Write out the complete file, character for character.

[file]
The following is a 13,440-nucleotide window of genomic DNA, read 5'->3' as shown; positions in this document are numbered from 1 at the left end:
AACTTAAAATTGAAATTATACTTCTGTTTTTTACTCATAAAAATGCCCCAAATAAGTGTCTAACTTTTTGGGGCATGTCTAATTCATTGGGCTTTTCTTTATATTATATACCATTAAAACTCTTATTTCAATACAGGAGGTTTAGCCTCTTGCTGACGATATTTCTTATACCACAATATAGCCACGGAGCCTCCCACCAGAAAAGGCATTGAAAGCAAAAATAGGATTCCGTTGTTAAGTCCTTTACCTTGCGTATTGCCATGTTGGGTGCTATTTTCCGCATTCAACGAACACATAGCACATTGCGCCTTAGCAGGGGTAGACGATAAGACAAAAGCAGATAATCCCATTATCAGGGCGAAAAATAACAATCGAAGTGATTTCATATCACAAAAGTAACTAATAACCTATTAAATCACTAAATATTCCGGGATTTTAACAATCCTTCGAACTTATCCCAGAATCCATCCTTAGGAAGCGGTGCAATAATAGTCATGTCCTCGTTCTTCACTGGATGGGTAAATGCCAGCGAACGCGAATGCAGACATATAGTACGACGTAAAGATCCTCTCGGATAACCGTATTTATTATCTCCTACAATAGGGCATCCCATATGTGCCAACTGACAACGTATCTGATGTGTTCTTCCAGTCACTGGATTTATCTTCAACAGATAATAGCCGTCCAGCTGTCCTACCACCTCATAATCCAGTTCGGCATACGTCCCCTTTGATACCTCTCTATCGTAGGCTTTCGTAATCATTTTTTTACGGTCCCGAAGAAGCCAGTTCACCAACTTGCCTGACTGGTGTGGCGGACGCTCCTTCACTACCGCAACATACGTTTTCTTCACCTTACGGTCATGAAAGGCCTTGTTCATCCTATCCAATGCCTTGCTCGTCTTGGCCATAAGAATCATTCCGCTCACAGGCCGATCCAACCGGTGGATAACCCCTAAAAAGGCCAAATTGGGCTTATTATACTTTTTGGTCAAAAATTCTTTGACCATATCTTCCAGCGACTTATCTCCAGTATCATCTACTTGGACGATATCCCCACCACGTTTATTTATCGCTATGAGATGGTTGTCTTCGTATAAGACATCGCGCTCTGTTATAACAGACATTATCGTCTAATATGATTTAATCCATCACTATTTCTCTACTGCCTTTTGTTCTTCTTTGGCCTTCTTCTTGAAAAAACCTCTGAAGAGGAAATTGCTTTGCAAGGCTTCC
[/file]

The following is a 13,440-nucleotide window of genomic DNA, read 5'->3' as shown; positions in this document are numbered from 1 at the left end:
AACTTAAAATTGAAATTATACTTCTGTTTTTTACTCATAAAAATGCCCCAAATAAGTGTCTAACTTTTTGGGGCATGTCTAATTCATTGGGCTTTTCTTTATATTATATACCATTAAAACTCTTATTTCAATACAGGAGGTTTAGCCTCTTGCTGACGATATTTCTTATACCACAATATAGCCACGGAGCCTCCCACCAGAAAAGGCATTGAAAGCAAAAATAGGATTCCGTTGTTAAGTCCTTTACCTTGCGTATTGCCATGTTGGGTGCTATTTTCCGCATTCAACGAACACATAGCACATTGCGCCTTAGCAGGGGTAGACGATAAGACAAAAGCAGATAATCCCATTATCAGGGCGAAAAATAACAATCGAAGTGATTTCATATCACAAAAGTAACTAATAACCTATTAAATCACTAAATATTCCGGGATTTTAACAATCCTTCGAACTTATCCCAGAATCCATCCTTAGGAAGCGGTGCAATAATAGTCATGTCCTCGTTCTTCACTGGATGGGTAAATGCCAGCGAACGCGAATGCAGACATATAGTACGACGTAAAGATCCTCTCGGATAACCGTATTTATTATCTCCTACAATAGGGCATCCCATATGTGCCAACTGACAACGTATCTGATGTGTTCTTCCAGTCACTGGATTTATCTTCAACAGATAATAGCCGTCCAGCTGTCCTACCACCTCATAATCCAGTTCGGCATACGTCCCCTTTGATACCTCTCTATCGTAGGCTTTCGTAATCATTTTTTTACGGTCCCGAAGAAGCCAGTTCACCAACTTGCCTGACTGGTGTGGCGGACGCTCCTTCACTACCGCAACATACGTTTTCTTCACCTTACGGTCATGAAAGGCCTTGTTCATCCTATCCAATGCCTTGCTCGTCTTGGCCATAAGAATCATTCCGCTCACAGGCCGATCCAACCGGTGGATAACCCCTAAAAAGGCCAAATTGGGCTTATTATACTTTTTGGTCAAAAATTCTTTGACCATATCTTCCAGCGACTTATCTCCAGTATCATCTACTTGGACGATATCCCCACCACGTTTATTTATCGCTATGAGATGGTTGTCTTCGTATAAGACATCGCGCTCTGTTATAACAGACATTATCGTCTAATATGATTTAATCCATCACTATTTCTCTACTGCCTTTTGTTCTTCTTTGGCCTTCTTCTTGAAAAAACCTCTGAAGAGGAAATTGCTTTGCAAGGCTTCC